Give me leave to anſwer you, that in my opinion, a right Romance is Poetical Fictions put into a Hiſtorical Stile; but for Plays, the true Comedy is pure Love and Humours, alſo the Cuſtomes, Manners, and the Habits, and inbred qualities of mankind; And right Tragi-Comedies are the deſcriptions of the Paſſions which are created in the Soul; And a right Tragedy is intermixt with the Paſſions, Appetites, and Humours of men, with the influence of outward actions, accidents, and miſfortunes: but as I ſaid, ſome Poets take the Plots out of true Hiſtory, others out of feigned Hiſtorie, which are Romances, ſo as their Plots (for the moſt part) are meer Tranſlations, and oft times the Wit is alſo but a tranſlated Wit, only metamorphoſed after their own way; but the truth is, that ſome of them their Wit is their own, and their Plots were ſtoln, or plainly taken, and ſome their Plots are their own, but the Wit ſtoln; but of all theft, Wit is never confeſt; and ſome neither the Plot nor Wit is their own, and others both Plots and Wit are truly their own; Theſe laſt Poets (although but very few) are the true Sons of Nature, the other but as adulterate iſſues; But for the moſt part, our Modern Plays, both Plots and Wit, are meer tranſlations, and yet come out as boldly upon the Stage, as if the Tranſlators were the Original Authors, thinking, or at leaſt hoping that the alteration of the Language conceals the theft, which to the unlearnned it doth, but the learned ſoon find them out, and ſee all their Bodies, Wings, Leggs, Tail, and Feathers, although they hide their head in the Buſh of Ignorance. I ſpeak not in diſcommendation of theſe Tranſlations, nor Tranſlators, for Tranſlations are ſo far from being condemned, as they ought to be much, nay very much commended, and highly praiſed, if it be ſuch as is praiſe worthy, for old Authors may in ſome expreſſions be more profitable and good, both for Wit and Examples, than the modern; and the Tranſlators may be commended both for their Judgement and Learning; beſides, very good Tranſlators muſt have a ſympathetical Genius, with the Original Au- 671Gggggggg2r 671 Author, but their Condemnation proceeds from the Tranſlators unjuſt owning of it, upon themſelves, or in tranſlating it to the Authors prejudice.

Matron

Lady, let me interrupt you once again, to aſk your opinion how you like the Italian and French Plays.

Lady Speaker

As well as I can like any thing that is a ſtrain beyond Nature, or as I may ſay, Natures Conſtraint: for the truth is, in their diſcourſe or rehearſals, they do not only raiſe their Voice a Note or two too high; but many Notes too high, and in their actions they are ſo forced, as the Spectators might very eaſily believe the Actors would break their Sinew- ſtrings; and in their Speech they fetch their breath ſo ſhort and thick, and in ſuch painfull fetches and throws, as thoſe Spectators that are Strangers, might verily believe that they were gaſping for life.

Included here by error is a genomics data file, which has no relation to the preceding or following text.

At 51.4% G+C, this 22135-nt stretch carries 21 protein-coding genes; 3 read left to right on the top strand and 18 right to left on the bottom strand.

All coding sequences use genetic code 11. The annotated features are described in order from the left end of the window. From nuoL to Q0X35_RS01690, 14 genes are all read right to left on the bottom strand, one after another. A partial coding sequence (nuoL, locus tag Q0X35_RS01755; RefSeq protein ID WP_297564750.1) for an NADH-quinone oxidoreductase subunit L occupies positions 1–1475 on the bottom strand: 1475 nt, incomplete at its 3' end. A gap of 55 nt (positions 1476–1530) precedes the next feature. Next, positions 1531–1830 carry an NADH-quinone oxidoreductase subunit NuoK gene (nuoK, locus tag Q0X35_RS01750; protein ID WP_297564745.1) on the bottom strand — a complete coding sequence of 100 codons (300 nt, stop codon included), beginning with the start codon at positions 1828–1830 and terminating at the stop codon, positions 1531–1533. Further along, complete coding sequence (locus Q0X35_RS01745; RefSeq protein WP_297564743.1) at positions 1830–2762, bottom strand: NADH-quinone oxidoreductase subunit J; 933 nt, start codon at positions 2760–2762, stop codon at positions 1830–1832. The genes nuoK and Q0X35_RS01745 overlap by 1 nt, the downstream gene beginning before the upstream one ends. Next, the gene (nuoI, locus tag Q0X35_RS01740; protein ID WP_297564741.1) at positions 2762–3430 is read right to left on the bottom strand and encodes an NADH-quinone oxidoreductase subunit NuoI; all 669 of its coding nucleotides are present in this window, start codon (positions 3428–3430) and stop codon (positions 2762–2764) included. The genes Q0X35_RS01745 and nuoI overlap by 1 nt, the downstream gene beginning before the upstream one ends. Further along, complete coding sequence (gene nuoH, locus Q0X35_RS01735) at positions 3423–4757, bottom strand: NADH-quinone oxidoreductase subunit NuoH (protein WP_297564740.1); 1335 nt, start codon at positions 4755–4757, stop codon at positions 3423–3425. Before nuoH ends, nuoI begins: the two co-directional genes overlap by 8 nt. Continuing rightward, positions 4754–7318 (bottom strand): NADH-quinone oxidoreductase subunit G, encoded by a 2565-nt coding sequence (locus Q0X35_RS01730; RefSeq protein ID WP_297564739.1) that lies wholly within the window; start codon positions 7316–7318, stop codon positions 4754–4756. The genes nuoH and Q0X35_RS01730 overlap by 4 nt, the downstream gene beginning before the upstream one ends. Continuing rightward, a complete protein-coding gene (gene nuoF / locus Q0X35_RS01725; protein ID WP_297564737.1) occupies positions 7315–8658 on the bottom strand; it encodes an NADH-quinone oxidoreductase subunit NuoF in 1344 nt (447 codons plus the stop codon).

Matron

But Lady, all know Love, which is the Theam or Subject of Plays, is a violent paſſion, which forces the Players to an Elevation of Action and Speech.

Lady Speaker

Moſt Reverend Matron, my opinion is, that though it be commendable and admirable for the Poet to be elevated with a Poetical Divine Inſpiration to outdo Nature; yet for the Actors, their beſt grace is to Play or Act in the Tracts or Paths of Nature, and to keep within Natures bounds; and whenſoever they go awry, or tranſgreſſe therefrom, they are to be condemned, and to be accounted ill Actors; and as for the Paſſions of Love, certainly the ſtrongeſt Love is like the deepeſt Water, which is moſt ſilent, and leaſt unneceſſarily active; they may ſometimes murmur, with winds of ſighs, but never roar; they neither foam nor froth with violence, but are compoſed into a heavy body, with a ſetled ſadneſſe: But in ſhort, the Italian and French Players act more Romantical than Natural, which is feign’d and conſtrain’d: but to conclude with the Poet, he delights the Ear and the Underſtanding with the variety of every thing that Nature, hath made, or Art invented; for a Poet is like a Bee, that gathers the ſweet of every Flower, and brings the Hony to his Hive, which are the Ears and Memory of the Hearers, or Readers, in whoſe Head his Wit ſwarms; but as Painters Draw to the life, ſo Poets ſhould Write to the life, and Players Act to rthe life.

Exeunt.

Scene 1323.

Enter three Gentlemen.

1 Gent

The Academy of Ladies take no notice of the Academy of Men, nor ſeem to conſider what the men ſay, for they go on thier own ſerious way, and edifying diſcourſes.

2 Gent

At which the men are ſo angry, as they have ſworn to leave off talking, and inſtead thereof, they will ſound Trumpets ſo loud, when the Ladys are in their diſcourſings, as they ſhall not hear themſelves ſpeak; by which means they hope to draw them out of their Cloyſter, as they ſwarm Bees; for as Bees gather together at the ſound of a Baſin, Kettle, or ſuch like metledGggggggg2 led 672Gggggggg2v 672 led thing: ſo they will diſperſe that ſwarm of Academical Ladies, with the ſound of brazen Trumpets.

3. Gent

Why the Ladies look through their Grate, upon the men, whilſt the men are ſpeaking, and ſeem to liſten to what they ſpeak, as the men do on and to the Ladies.

2. Gent

That is true, but they take no notice of them in their literal Diſcourſes, as what the men have ſaid; for they neither mention the men, nor their Diſcourſings, or Arguments, or Academy, as if there were no ſuch men.

Exeunt.

Scene 24.

Enter the Ladies, and their Matrons: The Lady Speaker takes the Chair.

Matron

Lady, let the Theam of your diſcourſe be, at this time, of Vanity, Vice, and Wickedneſs.